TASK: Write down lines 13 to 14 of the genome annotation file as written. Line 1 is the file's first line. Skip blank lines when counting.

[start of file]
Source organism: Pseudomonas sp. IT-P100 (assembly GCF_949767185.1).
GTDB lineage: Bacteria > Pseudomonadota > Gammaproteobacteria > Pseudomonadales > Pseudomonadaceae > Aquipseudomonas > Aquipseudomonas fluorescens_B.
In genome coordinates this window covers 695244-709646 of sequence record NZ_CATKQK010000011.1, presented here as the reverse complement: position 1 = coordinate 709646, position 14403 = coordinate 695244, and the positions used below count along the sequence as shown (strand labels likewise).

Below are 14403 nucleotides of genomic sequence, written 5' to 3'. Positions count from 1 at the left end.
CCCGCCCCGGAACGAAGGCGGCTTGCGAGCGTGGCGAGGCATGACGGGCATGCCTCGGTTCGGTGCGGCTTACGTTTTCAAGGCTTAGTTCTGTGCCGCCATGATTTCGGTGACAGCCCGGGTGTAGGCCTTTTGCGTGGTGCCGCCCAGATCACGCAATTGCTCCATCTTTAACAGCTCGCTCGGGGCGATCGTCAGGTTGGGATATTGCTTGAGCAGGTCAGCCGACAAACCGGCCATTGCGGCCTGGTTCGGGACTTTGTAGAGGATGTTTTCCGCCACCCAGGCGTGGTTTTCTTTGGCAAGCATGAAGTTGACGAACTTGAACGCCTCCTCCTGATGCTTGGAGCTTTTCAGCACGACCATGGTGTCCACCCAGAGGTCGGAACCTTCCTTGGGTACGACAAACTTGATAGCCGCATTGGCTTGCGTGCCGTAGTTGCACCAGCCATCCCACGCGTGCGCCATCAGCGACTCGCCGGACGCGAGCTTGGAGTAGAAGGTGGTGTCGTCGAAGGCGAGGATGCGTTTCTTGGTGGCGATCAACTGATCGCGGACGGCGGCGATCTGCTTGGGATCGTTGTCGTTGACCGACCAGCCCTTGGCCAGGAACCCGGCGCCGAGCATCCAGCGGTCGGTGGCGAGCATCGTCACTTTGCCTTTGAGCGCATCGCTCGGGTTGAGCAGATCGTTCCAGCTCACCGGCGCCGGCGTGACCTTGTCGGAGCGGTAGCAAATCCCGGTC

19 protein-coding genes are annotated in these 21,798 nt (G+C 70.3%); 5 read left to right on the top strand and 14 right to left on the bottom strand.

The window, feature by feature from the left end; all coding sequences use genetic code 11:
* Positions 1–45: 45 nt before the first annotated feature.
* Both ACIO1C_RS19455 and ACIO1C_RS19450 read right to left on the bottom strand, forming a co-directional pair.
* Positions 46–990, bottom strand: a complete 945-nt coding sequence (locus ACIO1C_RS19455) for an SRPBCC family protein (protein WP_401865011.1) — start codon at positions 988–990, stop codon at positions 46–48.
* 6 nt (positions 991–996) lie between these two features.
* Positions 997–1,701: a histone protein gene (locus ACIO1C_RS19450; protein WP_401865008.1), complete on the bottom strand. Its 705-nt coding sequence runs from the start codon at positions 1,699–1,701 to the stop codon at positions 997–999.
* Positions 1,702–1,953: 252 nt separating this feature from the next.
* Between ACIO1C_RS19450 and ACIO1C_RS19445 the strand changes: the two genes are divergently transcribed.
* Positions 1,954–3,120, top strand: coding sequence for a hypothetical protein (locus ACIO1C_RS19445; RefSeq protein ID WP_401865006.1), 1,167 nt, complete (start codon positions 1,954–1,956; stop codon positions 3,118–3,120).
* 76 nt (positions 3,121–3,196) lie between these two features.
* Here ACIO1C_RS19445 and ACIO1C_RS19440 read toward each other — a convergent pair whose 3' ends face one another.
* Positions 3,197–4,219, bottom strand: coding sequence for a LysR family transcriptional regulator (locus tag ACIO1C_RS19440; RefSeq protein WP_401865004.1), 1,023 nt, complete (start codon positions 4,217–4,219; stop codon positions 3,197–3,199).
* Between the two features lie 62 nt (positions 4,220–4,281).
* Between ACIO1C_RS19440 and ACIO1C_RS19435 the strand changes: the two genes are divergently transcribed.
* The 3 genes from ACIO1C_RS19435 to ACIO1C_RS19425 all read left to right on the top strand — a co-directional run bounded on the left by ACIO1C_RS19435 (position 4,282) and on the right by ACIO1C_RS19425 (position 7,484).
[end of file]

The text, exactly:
* Positions 1,702–1,953: 252 nt separating this feature from the next.
* Between ACIO1C_RS19450 and ACIO1C_RS19445 the strand changes: the two genes are divergently transcribed.